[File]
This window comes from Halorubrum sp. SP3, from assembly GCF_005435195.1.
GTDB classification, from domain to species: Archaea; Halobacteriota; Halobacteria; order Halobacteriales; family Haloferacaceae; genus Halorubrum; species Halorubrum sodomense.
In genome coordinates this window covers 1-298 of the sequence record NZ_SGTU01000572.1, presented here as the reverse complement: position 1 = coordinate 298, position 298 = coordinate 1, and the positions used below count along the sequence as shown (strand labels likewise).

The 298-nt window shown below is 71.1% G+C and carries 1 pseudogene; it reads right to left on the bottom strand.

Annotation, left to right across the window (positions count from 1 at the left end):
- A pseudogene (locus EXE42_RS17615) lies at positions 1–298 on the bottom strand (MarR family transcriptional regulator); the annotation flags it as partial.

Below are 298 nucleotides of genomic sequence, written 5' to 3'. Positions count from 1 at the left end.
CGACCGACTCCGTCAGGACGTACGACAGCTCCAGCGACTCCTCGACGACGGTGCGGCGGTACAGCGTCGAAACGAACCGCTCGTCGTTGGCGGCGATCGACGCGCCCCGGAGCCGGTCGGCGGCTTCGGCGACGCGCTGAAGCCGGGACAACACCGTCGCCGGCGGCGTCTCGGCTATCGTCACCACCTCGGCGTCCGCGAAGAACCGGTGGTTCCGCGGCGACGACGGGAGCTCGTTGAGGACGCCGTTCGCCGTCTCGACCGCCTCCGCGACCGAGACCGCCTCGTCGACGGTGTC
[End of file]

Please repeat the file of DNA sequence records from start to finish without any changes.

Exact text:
This window comes from Halorubrum sp. SP3, from assembly GCF_005435195.1.
GTDB classification, from domain to species: Archaea; Halobacteriota; Halobacteria; order Halobacteriales; family Haloferacaceae; genus Halorubrum; species Halorubrum sodomense.
In genome coordinates this window covers 1-298 of the sequence record NZ_SGTU01000572.1, presented here as the reverse complement: position 1 = coordinate 298, position 298 = coordinate 1, and the positions used below count along the sequence as shown (strand labels likewise).

The 298-nt window shown below is 71.1% G+C and carries 1 pseudogene; it reads right to left on the bottom strand.

Annotation, left to right across the window (positions count from 1 at the left end):
- A pseudogene (locus EXE42_RS17615) lies at positions 1–298 on the bottom strand (MarR family transcriptional regulator); the annotation flags it as partial.

Below are 298 nucleotides of genomic sequence, written 5' to 3'. Positions count from 1 at the left end.
CGACCGACTCCGTCAGGACGTACGACAGCTCCAGCGACTCCTCGACGACGGTGCGGCGGTACAGCGTCGAAACGAACCGCTCGTCGTTGGCGGCGATCGACGCGCCCCGGAGCCGGTCGGCGGCTTCGGCGACGCGCTGAAGCCGGGACAACACCGTCGCCGGCGGCGTCTCGGCTATCGTCACCACCTCGGCGTCCGCGAAGAACCGGTGGTTCCGCGGCGACGACGGGAGCTCGTTGAGGACGCCGTTCGCCGTCTCGACCGCCTCCGCGACCGAGACCGCCTCGTCGACGGTGTC